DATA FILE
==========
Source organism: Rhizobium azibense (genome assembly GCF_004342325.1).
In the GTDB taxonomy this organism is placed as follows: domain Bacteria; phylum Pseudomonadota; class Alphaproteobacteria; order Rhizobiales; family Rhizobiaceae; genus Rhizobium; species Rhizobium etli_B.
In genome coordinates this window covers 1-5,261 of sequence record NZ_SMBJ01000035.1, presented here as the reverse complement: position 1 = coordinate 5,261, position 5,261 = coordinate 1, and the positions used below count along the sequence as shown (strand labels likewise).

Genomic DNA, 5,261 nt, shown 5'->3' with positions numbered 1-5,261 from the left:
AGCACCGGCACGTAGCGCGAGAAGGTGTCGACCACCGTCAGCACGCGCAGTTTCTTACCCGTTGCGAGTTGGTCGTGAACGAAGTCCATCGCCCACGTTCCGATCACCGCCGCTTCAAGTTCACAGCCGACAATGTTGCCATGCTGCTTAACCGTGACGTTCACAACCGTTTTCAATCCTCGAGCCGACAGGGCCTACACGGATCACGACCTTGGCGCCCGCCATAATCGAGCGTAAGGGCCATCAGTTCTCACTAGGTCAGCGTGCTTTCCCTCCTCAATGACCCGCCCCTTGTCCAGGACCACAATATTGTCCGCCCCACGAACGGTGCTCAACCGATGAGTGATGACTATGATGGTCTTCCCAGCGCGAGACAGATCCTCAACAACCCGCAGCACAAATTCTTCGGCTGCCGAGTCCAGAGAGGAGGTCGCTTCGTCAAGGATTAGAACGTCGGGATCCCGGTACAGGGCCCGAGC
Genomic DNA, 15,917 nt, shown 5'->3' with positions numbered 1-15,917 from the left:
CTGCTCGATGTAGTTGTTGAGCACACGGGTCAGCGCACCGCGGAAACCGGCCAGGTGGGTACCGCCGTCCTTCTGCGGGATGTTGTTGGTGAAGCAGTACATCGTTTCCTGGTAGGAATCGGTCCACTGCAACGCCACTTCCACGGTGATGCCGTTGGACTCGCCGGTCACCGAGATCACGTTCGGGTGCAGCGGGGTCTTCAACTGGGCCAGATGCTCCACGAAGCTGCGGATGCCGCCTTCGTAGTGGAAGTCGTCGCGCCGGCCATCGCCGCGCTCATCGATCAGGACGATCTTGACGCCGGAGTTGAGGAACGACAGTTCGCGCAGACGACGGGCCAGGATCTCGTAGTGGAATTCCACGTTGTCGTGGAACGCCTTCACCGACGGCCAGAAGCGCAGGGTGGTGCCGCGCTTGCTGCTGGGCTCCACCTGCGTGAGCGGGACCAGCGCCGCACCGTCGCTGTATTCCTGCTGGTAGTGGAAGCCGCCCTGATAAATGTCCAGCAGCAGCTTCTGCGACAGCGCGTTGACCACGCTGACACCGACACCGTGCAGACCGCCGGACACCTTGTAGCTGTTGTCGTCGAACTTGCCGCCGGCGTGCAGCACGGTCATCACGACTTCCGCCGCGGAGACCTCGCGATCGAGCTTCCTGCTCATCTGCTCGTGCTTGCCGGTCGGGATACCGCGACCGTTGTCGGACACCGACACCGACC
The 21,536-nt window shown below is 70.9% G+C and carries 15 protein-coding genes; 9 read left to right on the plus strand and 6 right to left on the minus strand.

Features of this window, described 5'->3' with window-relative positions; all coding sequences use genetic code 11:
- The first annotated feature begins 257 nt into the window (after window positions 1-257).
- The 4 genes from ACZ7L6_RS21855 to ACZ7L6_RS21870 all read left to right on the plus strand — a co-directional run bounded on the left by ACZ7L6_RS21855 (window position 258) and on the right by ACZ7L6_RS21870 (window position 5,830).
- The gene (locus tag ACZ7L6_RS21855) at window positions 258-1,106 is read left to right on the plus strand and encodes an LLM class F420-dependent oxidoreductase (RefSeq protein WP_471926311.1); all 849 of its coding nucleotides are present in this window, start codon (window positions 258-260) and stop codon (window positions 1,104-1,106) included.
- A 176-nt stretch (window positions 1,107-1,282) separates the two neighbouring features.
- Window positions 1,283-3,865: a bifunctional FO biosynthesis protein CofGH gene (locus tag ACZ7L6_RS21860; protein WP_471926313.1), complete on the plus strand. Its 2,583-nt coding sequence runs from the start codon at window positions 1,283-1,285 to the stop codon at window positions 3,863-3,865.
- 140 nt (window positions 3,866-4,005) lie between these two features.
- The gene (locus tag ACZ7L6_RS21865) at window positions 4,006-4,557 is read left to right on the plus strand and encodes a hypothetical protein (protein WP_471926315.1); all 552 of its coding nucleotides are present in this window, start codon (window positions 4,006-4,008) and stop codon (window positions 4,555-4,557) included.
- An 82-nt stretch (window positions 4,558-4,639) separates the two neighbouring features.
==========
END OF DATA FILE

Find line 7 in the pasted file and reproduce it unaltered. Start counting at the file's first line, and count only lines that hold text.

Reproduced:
CTGCTCGATGTAGTTGTTGAGCACACGGGTCAGCGCACCGCGGAAACCGGCCAGGTGGGTACCGCCGTCCTTCTGCGGGATGTTGTTGGTGAAGCAGTACATCGTTTCCTGGTAGGAATCGGTCCACTGCAACGCCACTTCCACGGTGATGCCGTTGGACTCGCCGGTCACCGAGATCACGTTCGGGTGCAGCGGGGTCTTCAACTGGGCCAGATGCTCCACGAAGCTGCGGATGCCGCCTTCGTAGTGGAAGTCGTCGCGCCGGCCATCGCCGCGCTCATCGATCAGGACGATCTTGACGCCGGAGTTGAGGAACGACAGTTCGCGCAGACGACGGGCCAGGATCTCGTAGTGGAATTCCACGTTGTCGTGGAACGCCTTCACCGACGGCCAGAAGCGCAGGGTGGTGCCGCGCTTGCTGCTGGGCTCCACCTGCGTGAGCGGGACCAGCGCCGCACCGTCGCTGTATTCCTGCTGGTAGTGGAAGCCGCCCTGATAAATGTCCAGCAGCAGCTTCTGCGACAGCGCGTTGACCACGCTGACACCGACACCGTGCAGACCGCCGGACACCTTGTAGCTGTTGTCGTCGAACTTGCCGCCGGCGTGCAGCACGGTCATCACGACTTCCGCCGCGGAGACCTCGCGATCGAGCTTCCTGCTCATCTGCTCGTGCTTGCCGGTCGGGATACCGCGACCGTTGTCGGACACCGACACCGACC